Imagine this all-too-common scenario: It’s late on a school night, and you’re a first-year elementary school teacher who just finished planning your mathematics lesson for tomorrow. You still have ELA, science, and social studies lessons to plan, and you need to be up tomorrow in time to get to school, make all your copies, and set up your room before students arrive at 7:15 a.m. 

What do you do next? A significant number of first-year teachers will try to save time by looking online for something fun and easy to teach. Unfortunately, these activities rarely facilitate rigorous learning opportunities for students — a dilemma we call the Pinterest problem

Based on our conversations with beginning teachers, it’s not that they don’t care — this is just what they have time for. In addition to lesson planning, new teachers are expected to quickly adapt to a new school environment, facilitate a positive classroom culture, and build meaningful relationships with students and families — among other competing priorities.

There is a better way to support these teachers.

We can prepare aspiring and early-career teachers to identify and use high-quality instructional materials (HQIM), an expertly sequenced curriculum designed to support students in meeting college- and career-ready standards. HQIM can not only lighten the load in the first year of teaching but also open up space for teachers to internalize complex content and adapt materials to meet the diverse needs of their students.

Over the last year, we worked closely with four teacher-preparation programs across diverse contexts in Tennessee to identify, analyze, and use HQIM, to enable teacher-candidates to make rigorous learning opportunities available to students from day one. The results were encouraging. On a pre/post measure of instructional preparedness, we found the average individual candidate growth score was +25 percentage points, statistically significant at the 95 percent confidence level. 

Why do we believe that using HQIM in teacher preparation will lead to stronger beginning teachers? Here are three key reasons:

HQIM can ensure that novice teachers use quality, grade-level content.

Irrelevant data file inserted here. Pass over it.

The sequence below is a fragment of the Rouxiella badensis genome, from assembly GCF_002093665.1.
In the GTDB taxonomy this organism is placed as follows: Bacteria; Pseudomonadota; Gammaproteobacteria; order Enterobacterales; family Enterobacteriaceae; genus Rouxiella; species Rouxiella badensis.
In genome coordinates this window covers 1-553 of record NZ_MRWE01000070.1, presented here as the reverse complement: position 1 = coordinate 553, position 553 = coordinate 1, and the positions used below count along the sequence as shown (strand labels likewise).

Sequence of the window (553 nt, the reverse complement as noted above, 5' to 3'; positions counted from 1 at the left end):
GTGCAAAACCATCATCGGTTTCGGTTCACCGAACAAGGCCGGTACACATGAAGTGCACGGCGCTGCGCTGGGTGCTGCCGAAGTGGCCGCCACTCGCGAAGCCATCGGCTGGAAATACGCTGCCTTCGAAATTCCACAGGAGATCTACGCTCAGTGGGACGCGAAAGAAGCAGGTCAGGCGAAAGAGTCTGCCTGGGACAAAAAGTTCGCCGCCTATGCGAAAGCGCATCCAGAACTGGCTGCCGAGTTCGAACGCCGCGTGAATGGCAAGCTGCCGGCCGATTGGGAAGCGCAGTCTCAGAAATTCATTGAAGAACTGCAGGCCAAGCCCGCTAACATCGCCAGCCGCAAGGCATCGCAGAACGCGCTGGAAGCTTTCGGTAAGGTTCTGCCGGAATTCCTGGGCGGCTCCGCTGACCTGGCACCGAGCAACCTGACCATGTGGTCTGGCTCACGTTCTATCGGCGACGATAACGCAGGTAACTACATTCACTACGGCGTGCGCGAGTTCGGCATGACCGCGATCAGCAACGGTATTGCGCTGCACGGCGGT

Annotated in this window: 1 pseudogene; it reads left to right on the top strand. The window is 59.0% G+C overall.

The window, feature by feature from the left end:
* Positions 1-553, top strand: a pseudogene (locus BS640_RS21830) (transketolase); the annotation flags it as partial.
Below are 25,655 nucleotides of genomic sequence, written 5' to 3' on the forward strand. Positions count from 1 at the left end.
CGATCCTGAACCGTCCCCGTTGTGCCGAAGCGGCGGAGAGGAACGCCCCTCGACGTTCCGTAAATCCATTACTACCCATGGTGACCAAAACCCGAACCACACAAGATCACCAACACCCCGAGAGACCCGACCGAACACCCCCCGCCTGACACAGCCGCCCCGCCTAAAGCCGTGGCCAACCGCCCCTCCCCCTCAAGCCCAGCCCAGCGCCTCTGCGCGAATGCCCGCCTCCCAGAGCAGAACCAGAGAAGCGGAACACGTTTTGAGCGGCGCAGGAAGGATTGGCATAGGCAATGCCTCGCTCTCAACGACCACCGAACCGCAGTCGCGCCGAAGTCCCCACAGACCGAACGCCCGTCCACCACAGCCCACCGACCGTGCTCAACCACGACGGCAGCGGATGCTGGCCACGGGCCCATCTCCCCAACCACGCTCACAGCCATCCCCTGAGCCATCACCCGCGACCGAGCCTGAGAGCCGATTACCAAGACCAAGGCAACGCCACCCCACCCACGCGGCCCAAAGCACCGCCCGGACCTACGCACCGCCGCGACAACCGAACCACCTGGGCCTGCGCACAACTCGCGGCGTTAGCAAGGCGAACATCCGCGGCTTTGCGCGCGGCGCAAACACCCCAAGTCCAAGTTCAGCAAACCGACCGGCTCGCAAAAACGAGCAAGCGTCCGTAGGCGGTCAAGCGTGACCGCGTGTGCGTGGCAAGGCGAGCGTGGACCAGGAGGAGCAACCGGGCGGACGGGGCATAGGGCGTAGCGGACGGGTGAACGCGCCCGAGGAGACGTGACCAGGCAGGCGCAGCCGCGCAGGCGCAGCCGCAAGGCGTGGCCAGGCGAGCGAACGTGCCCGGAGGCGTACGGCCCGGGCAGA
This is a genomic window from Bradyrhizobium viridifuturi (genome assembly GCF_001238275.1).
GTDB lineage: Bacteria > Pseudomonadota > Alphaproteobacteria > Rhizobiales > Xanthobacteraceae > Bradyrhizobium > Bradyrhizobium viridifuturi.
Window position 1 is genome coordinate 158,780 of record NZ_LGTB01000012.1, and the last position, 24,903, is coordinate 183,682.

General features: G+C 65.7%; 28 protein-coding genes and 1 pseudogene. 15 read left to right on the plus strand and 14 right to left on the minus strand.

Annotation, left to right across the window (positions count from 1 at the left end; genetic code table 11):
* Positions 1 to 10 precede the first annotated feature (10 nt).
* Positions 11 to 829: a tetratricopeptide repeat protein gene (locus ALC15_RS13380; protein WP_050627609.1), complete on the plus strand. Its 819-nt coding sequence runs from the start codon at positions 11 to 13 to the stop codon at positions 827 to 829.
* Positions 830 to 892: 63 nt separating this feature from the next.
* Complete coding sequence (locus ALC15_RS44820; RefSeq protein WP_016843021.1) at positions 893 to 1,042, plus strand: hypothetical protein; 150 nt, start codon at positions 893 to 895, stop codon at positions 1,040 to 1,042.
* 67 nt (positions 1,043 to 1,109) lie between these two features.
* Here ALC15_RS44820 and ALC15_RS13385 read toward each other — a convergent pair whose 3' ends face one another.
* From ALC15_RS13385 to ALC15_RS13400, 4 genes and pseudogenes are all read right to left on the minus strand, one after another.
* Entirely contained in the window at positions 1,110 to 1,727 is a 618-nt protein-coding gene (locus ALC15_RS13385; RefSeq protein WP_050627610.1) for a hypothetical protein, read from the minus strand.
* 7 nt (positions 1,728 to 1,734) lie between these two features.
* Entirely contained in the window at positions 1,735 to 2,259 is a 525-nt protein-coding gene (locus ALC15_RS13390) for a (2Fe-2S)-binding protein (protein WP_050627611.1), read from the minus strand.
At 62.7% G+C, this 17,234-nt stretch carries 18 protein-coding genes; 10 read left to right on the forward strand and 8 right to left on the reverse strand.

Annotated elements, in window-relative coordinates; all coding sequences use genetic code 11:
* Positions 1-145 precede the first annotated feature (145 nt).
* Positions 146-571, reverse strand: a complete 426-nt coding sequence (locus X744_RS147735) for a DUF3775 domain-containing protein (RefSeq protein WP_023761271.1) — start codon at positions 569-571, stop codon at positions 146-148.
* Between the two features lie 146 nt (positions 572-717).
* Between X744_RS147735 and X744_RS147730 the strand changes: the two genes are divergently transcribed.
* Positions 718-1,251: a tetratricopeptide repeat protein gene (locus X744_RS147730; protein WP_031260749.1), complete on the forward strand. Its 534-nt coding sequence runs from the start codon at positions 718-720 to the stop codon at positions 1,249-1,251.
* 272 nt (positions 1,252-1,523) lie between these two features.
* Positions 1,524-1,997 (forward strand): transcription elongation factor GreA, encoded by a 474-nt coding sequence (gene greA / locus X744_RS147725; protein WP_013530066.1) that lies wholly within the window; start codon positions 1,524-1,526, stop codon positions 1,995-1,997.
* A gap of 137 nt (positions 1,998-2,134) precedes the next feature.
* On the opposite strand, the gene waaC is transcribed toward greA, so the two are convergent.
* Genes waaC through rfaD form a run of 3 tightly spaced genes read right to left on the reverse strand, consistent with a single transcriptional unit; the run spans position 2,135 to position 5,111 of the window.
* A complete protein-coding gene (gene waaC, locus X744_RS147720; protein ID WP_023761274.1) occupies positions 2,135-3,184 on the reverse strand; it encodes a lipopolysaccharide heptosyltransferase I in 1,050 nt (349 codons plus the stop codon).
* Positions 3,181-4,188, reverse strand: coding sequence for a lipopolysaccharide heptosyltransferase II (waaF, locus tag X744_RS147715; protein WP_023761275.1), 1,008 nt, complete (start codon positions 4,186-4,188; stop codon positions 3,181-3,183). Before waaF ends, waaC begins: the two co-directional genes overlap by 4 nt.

First-year teachers often struggle to identify quality resources. One survey reveals that more than 90 percent of teachers turn to online last-minute resources. In our work with teacher-preparation programs, we created and implemented a series of modules that prepared future teachers to identify, analyze, and use HQIM, which reduced their likelihood of choosing low-quality materials.

Dr. Jennifer Meadows, associate professor at Tennessee Tech University, shares her observation about the instructional resources teacher-candidates tend to choose.

HQIM can reduce biases common among beginning teachers. 

First-year teachers can unwittingly fall on biases about students as they select, plan, and enact lessons. Our modules helped candidates understand that the materials they put in front of students are a direct reflection of what they think they are capable of and the way they teach using these materials matters. Effective use of HQIM can help mitigate biases that suggest some students are not capable of rigorous grade-level learning.

Lindsey Hamilton, director of equity and program at Nashville Teacher Residency, discusses how high-quality instructional materials support teachers to reduce implicit biases that impact students of color.

HQIM can lower beginning teachers’ cognitive load during their first year. 

The first year of teaching can feel overwhelming. Preparing candidates to use HQIM can reduce cognitive load in the first year, freeing up time for teachers to focus on other important responsibilities.

Every child deserves to be taught by a well-prepared teacher. And when we consider that students of color and students in under-resourced communities are often taught by new teachers, this issue also becomes one of access to grade-level instruction. 

We’re encouraged by recent policy changes in Tennessee that are leading to stronger teaching with HQIM. And, if we want all students to experience affirming, inclusive grade-level learning, the state must prioritize supporting first-year teachers and future teachers — so that every student in Tennessee can access high-quality learning opportunities. 

Rebekah Berlin and Cece Zhou are senior program director and director of communications, respectively, at Deans for Impact, a national nonprofit organization committed to ensuring every child is taught by a well-prepared teacher.